As London continued to expand in the 18th century, the borough of Kensington grew to become a well-to-do suburb to house the upper and middle-class residents of Victorian London
During Queen Victoria’s reign, the population of Kensington expanded three-fold, and an array of beautiful buildings, parks and monuments were constructed to improve the area and bring a feeling of Victorian splendour to the district.
If you’re hoping to catch a glimpse of Kensington’s Victorian legacy then you’re in luck, there’s still plenty of things to do and see that will give you an insight into this interesting period of history during your visit to London.
18 Stafford Terrace
Constructed from 1868, 18 Stafford Terrace as first gained notoriety as the home of Punch illustrator, Edward Linley Sambourne.
Now, it is one of London’s best-preserved examples of a family townhouse of the late Victorian period and gives visitors a unique insight into the daily lives of past residents.
Stroll through the rooms and enjoy the ornate décor, artwork typical of the period and of course see some of the former illustrators work as if he had just popped out for a copy of the times.
Situated just off Kensington High Street, it takes just 15 minutes to walk to 18 Stafford Terrace from our accommodation in Kensington making it a perfect place to start your tour of Victorian London.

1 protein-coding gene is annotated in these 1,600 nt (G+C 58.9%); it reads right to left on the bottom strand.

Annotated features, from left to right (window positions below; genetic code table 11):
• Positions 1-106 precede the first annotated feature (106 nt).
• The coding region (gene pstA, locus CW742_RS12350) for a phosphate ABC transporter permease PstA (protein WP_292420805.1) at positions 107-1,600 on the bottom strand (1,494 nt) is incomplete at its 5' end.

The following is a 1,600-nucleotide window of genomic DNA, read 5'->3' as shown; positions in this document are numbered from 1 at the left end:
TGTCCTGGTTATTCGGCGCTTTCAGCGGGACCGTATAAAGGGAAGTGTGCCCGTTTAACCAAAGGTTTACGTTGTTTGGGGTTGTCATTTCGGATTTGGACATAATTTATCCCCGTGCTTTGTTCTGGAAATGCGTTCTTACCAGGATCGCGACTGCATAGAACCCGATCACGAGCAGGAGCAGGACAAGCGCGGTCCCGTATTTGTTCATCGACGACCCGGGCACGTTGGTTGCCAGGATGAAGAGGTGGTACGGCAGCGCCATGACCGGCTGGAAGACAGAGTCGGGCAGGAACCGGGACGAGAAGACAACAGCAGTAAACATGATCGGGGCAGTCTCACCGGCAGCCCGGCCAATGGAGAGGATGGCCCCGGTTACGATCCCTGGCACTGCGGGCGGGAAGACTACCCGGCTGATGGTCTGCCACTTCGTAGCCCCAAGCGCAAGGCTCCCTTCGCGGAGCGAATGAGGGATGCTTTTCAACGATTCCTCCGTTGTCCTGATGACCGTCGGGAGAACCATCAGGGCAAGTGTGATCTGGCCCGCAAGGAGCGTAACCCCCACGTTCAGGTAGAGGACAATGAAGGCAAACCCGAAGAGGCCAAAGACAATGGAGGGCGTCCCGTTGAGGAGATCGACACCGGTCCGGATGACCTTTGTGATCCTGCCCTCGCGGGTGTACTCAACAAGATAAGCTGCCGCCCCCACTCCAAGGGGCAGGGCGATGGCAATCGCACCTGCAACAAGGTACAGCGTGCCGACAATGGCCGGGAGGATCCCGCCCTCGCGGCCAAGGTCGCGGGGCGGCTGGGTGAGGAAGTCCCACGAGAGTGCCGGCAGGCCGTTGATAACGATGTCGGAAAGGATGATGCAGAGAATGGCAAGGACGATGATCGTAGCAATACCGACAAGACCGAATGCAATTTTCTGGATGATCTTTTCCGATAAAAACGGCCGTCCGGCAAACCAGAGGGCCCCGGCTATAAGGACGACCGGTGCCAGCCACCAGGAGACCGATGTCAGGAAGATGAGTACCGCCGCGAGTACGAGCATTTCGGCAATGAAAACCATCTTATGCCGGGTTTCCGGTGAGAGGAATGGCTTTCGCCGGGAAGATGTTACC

The Victoria and Albert Museum
Prince Albert was renowned for his interest in the arts, and his legacy remains to this day in the imposing structure that is the Victoria and Albert Museum.
Housing a collection of classical and contemporary artwork and design, the museum itself is a beautiful building nestled in the centre of what Is known as Albertopolis such was the late Prince’s influence on the area.
With new exhibitions opening on a regular basis, the museum is a hub of activity all year round and a great way to spend a few hours exploring famous works of art and innovative designs.
Located just a five-minute black cab ride away from our Kensington London Hotels, it’s a great place to visit if you don’t want to stray too far from your hotel.
The Albert Memorial
Making an imposing statement in the heart of Kensington Gardens, you’ll discover one of London’s most ornate monuments.
Constructed to mark the death of Prince Albert of Typhoid in 186, the Albert Memorial is an achievement in Victorian Gothic architecture.
Marble figures representing Europe, Asia, Africa and America stand at each corner of the memorial, and higher up are further figures representing manufacture, commerce, agriculture and engineering. Near the top are gilded bronze statues of the angels and virtues, which all embody the industry and moral code of the period.
You can easily reach the Albert Memorial from our accommodation in Kensington on foot, so there’s no need for taxis and public transport.
Just head to Kensington gardens and follow the signposts, you certainly won’t be able to miss the monument!